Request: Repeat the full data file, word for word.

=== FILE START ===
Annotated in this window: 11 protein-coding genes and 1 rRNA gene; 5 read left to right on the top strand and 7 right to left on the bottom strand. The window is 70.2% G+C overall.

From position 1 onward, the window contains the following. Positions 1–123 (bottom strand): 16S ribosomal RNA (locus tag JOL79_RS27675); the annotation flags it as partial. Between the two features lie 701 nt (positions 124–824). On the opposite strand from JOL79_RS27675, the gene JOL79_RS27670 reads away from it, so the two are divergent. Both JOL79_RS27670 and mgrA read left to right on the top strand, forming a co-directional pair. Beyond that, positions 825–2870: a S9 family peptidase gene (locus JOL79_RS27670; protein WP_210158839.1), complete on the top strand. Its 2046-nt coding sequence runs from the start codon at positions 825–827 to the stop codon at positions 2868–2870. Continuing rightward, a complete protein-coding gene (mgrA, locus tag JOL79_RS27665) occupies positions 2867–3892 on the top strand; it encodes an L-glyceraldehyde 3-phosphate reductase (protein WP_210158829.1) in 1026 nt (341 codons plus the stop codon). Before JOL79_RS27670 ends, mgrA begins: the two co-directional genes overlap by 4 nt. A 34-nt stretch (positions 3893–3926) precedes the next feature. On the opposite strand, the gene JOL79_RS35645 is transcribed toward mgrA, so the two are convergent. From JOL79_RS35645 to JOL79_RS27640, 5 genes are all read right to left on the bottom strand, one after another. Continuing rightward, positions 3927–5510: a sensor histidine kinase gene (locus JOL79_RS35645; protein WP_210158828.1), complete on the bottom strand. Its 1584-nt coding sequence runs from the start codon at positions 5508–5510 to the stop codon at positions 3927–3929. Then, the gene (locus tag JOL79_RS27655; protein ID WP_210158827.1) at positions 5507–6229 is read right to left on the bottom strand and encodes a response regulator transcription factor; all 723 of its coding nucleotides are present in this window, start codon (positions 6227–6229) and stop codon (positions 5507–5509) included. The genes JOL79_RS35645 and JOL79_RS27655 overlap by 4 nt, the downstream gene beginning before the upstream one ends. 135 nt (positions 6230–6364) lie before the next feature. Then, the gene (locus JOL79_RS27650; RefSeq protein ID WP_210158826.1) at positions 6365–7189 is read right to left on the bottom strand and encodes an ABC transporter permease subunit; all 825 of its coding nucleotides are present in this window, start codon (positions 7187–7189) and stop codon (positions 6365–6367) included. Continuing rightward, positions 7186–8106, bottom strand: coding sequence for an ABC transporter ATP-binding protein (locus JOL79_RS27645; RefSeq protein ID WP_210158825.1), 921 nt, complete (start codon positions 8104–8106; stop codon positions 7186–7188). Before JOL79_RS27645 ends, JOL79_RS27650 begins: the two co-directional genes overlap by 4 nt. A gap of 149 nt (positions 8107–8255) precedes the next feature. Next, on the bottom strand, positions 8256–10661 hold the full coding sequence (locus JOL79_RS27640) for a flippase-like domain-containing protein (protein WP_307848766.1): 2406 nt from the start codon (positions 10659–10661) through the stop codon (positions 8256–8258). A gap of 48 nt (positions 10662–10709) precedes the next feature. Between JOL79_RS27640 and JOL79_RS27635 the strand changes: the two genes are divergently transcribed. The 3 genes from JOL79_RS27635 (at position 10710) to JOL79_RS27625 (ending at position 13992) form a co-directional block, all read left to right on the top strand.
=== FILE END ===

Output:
Annotated in this window: 11 protein-coding genes and 1 rRNA gene; 5 read left to right on the top strand and 7 right to left on the bottom strand. The window is 70.2% G+C overall.

From position 1 onward, the window contains the following. Positions 1–123 (bottom strand): 16S ribosomal RNA (locus tag JOL79_RS27675); the annotation flags it as partial. Between the two features lie 701 nt (positions 124–824). On the opposite strand from JOL79_RS27675, the gene JOL79_RS27670 reads away from it, so the two are divergent. Both JOL79_RS27670 and mgrA read left to right on the top strand, forming a co-directional pair. Beyond that, positions 825–2870: a S9 family peptidase gene (locus JOL79_RS27670; protein WP_210158839.1), complete on the top strand. Its 2046-nt coding sequence runs from the start codon at positions 825–827 to the stop codon at positions 2868–2870. Continuing rightward, a complete protein-coding gene (mgrA, locus tag JOL79_RS27665) occupies positions 2867–3892 on the top strand; it encodes an L-glyceraldehyde 3-phosphate reductase (protein WP_210158829.1) in 1026 nt (341 codons plus the stop codon). Before JOL79_RS27670 ends, mgrA begins: the two co-directional genes overlap by 4 nt. A 34-nt stretch (positions 3893–3926) precedes the next feature. On the opposite strand, the gene JOL79_RS35645 is transcribed toward mgrA, so the two are convergent. From JOL79_RS35645 to JOL79_RS27640, 5 genes are all read right to left on the bottom strand, one after another. Continuing rightward, positions 3927–5510: a sensor histidine kinase gene (locus JOL79_RS35645; protein WP_210158828.1), complete on the bottom strand. Its 1584-nt coding sequence runs from the start codon at positions 5508–5510 to the stop codon at positions 3927–3929. Then, the gene (locus tag JOL79_RS27655; protein ID WP_210158827.1) at positions 5507–6229 is read right to left on the bottom strand and encodes a response regulator transcription factor; all 723 of its coding nucleotides are present in this window, start codon (positions 6227–6229) and stop codon (positions 5507–5509) included. The genes JOL79_RS35645 and JOL79_RS27655 overlap by 4 nt, the downstream gene beginning before the upstream one ends. 135 nt (positions 6230–6364) lie before the next feature. Then, the gene (locus JOL79_RS27650; RefSeq protein ID WP_210158826.1) at positions 6365–7189 is read right to left on the bottom strand and encodes an ABC transporter permease subunit; all 825 of its coding nucleotides are present in this window, start codon (positions 7187–7189) and stop codon (positions 6365–6367) included. Continuing rightward, positions 7186–8106, bottom strand: coding sequence for an ABC transporter ATP-binding protein (locus JOL79_RS27645; RefSeq protein ID WP_210158825.1), 921 nt, complete (start codon positions 8104–8106; stop codon positions 7186–7188). Before JOL79_RS27645 ends, JOL79_RS27650 begins: the two co-directional genes overlap by 4 nt. A gap of 149 nt (positions 8107–8255) precedes the next feature. Next, on the bottom strand, positions 8256–10661 hold the full coding sequence (locus JOL79_RS27640) for a flippase-like domain-containing protein (protein WP_307848766.1): 2406 nt from the start codon (positions 10659–10661) through the stop codon (positions 8256–8258). A gap of 48 nt (positions 10662–10709) precedes the next feature. Between JOL79_RS27640 and JOL79_RS27635 the strand changes: the two genes are divergently transcribed. The 3 genes from JOL79_RS27635 (at position 10710) to JOL79_RS27625 (ending at position 13992) form a co-directional block, all read left to right on the top strand.